Thursday, September 25, 2008

They’ll know we are Christians by our love

In the book Tortured for Christ, Richard Wurmbrand writes, “God will judge us not according to how much we endured, but how much we could love. The Christians who suffered for their faith in prisons could love. I am a witness that they could love God and men.”

In many of the reports received by VOMC, Christians demonstrate deep love and forgiveness for those who have harmed them. As unimaginable violence towards Christians spreads across India, survivors are speaking out about God’s faithfulness in their lives. Father Thomas, who survived vicious beatings and was almost killed, said while recovering in hospital: “Along with my physical wounds, Christ is healing my emotional scars; I feel no bitterness or anger; I am even prepared to serve those who attacked us.”
It is indeed encouraging and rewarding to hear stories of persecuted believers following Christ’s example. Yet, as brothers and sisters of those suffering around the world for their faith, it is not enough to simply be encouraged by their example. We too are called to love and forgive. That means loving the Hindu militants who brutally attacked Father Thomas and hundreds of others. It means praying for Iran’s President and those who wish to pass the draft bill to sentence to death those charged with apostasy. But it also means loving those people in our own lives that we would rather ridicule or dismiss. It requires us to forgive those who treat us unfavourably for our faith. We don’t suffer for our faith in the same way that Christians in Orissa, India do. But do we love as much? I know that I often fall short of showing Christ-like love to my neighbour.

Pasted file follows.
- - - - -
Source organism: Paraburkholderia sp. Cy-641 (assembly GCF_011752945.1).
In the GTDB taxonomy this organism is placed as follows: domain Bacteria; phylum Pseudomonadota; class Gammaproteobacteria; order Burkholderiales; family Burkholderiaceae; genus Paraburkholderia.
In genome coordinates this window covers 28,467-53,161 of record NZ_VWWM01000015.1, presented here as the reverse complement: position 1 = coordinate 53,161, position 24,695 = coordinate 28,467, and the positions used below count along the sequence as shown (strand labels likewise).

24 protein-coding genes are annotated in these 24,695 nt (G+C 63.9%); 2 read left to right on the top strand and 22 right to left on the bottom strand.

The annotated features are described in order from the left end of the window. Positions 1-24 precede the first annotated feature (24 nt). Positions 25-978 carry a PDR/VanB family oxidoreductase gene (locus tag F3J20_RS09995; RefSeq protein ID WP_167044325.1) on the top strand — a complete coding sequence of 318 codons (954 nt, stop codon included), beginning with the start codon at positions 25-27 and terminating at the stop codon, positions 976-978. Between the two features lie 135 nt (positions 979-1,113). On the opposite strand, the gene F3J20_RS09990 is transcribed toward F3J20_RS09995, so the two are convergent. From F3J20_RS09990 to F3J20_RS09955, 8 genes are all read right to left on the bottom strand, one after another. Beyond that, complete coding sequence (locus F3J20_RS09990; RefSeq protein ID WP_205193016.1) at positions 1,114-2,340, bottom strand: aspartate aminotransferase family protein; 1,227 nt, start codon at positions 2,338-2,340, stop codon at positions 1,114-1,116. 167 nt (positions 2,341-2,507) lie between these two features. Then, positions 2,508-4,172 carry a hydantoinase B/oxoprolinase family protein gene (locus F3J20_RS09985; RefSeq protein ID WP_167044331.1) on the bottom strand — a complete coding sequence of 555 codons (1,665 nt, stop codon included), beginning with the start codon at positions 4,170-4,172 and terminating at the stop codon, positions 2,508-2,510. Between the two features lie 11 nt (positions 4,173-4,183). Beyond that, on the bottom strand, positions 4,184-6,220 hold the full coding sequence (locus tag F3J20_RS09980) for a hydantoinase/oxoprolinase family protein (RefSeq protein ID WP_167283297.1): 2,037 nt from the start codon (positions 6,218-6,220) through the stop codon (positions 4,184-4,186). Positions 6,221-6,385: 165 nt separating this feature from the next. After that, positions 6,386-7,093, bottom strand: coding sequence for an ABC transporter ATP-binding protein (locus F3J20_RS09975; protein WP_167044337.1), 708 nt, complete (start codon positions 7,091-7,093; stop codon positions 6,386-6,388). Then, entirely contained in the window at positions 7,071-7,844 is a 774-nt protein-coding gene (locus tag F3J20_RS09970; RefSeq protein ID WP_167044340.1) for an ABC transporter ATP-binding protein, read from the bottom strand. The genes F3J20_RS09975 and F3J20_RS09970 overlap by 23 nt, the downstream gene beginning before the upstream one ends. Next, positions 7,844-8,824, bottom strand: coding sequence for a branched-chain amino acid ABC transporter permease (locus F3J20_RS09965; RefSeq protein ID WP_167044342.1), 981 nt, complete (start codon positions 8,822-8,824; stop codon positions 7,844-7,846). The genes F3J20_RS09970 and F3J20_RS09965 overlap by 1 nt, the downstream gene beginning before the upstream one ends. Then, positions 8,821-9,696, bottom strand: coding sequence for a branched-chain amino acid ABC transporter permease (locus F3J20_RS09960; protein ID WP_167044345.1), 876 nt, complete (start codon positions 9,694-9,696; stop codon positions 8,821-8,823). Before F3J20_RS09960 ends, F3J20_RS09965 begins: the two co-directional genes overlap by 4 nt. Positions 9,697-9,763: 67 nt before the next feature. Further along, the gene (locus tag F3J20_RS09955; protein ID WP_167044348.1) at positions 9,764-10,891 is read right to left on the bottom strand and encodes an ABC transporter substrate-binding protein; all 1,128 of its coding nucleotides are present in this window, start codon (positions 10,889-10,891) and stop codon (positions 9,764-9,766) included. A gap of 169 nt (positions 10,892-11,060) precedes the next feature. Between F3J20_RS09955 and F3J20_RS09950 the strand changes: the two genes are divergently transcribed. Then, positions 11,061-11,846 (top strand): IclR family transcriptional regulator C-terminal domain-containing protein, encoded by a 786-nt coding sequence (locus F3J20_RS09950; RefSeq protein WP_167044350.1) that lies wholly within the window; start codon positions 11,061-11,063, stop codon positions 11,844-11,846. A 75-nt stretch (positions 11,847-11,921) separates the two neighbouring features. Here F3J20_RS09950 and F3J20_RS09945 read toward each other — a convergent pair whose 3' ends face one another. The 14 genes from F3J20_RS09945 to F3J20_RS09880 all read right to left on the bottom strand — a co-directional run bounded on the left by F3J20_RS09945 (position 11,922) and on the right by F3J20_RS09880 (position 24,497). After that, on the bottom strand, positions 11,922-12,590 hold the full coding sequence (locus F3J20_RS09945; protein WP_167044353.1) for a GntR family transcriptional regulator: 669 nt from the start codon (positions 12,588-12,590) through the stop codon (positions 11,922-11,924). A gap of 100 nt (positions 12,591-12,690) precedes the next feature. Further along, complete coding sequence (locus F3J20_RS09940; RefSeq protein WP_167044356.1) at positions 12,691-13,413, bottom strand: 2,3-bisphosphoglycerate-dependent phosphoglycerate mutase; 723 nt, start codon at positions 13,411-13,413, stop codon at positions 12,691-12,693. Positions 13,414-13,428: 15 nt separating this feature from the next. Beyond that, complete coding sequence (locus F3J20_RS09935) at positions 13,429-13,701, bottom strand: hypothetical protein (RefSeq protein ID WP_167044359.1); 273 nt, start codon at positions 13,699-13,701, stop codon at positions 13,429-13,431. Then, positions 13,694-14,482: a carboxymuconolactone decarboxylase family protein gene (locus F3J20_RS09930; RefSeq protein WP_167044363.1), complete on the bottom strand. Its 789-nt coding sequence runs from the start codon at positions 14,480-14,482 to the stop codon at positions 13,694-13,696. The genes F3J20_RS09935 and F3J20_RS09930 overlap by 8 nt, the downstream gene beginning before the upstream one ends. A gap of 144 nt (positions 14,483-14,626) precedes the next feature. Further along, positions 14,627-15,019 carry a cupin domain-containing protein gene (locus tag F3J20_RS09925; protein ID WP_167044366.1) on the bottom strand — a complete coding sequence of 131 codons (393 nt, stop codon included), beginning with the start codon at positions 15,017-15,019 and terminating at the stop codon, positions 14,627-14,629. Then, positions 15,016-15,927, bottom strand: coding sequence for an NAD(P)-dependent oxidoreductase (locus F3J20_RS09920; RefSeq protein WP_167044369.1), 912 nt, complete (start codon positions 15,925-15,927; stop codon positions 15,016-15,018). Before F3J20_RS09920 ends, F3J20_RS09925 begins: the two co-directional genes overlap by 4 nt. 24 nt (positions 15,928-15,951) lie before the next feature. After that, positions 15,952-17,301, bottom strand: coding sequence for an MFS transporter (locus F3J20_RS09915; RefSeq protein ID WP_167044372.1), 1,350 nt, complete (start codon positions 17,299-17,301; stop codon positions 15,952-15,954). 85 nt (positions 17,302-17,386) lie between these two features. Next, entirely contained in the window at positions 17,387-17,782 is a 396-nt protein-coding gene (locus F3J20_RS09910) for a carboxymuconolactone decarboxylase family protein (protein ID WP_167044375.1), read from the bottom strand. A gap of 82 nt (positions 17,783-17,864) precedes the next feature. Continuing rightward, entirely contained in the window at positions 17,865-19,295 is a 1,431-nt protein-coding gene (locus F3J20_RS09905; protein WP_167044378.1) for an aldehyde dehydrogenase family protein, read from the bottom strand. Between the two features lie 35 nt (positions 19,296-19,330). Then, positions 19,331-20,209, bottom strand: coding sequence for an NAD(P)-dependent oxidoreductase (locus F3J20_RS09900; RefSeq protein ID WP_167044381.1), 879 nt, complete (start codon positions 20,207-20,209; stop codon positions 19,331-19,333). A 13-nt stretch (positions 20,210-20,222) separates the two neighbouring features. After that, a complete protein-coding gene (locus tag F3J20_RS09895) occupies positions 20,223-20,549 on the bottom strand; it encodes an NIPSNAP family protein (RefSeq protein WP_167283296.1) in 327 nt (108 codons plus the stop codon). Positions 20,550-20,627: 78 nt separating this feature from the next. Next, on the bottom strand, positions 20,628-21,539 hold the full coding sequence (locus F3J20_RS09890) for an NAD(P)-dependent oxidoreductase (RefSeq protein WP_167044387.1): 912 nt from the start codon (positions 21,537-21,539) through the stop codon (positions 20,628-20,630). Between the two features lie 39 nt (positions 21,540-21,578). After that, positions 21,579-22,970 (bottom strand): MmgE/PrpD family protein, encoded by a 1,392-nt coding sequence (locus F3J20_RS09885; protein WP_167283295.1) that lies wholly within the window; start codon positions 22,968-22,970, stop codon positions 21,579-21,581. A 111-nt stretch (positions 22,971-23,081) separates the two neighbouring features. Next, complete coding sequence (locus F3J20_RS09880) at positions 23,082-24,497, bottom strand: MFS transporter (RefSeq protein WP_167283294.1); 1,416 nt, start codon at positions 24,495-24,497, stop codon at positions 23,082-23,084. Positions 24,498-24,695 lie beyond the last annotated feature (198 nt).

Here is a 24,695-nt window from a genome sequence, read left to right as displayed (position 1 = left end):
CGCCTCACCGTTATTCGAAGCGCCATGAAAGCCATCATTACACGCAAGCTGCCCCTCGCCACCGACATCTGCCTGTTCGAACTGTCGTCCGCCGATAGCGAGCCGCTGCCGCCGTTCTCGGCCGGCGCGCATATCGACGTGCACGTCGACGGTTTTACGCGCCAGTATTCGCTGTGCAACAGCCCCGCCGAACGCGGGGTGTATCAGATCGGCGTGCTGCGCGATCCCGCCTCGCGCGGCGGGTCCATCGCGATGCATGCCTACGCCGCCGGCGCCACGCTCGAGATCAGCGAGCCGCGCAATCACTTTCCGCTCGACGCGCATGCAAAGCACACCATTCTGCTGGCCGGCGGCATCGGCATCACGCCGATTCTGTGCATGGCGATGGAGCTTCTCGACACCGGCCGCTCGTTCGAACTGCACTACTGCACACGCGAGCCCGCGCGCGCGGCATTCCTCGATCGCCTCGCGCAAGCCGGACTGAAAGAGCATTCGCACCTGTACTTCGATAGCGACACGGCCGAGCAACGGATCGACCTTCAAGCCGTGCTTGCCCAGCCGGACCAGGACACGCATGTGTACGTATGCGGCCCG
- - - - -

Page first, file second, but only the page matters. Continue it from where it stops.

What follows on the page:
Loving those who hate and forgiving those who harm requires the grace of God. To love and forgive is hard; yet it is the path we are called to walk.

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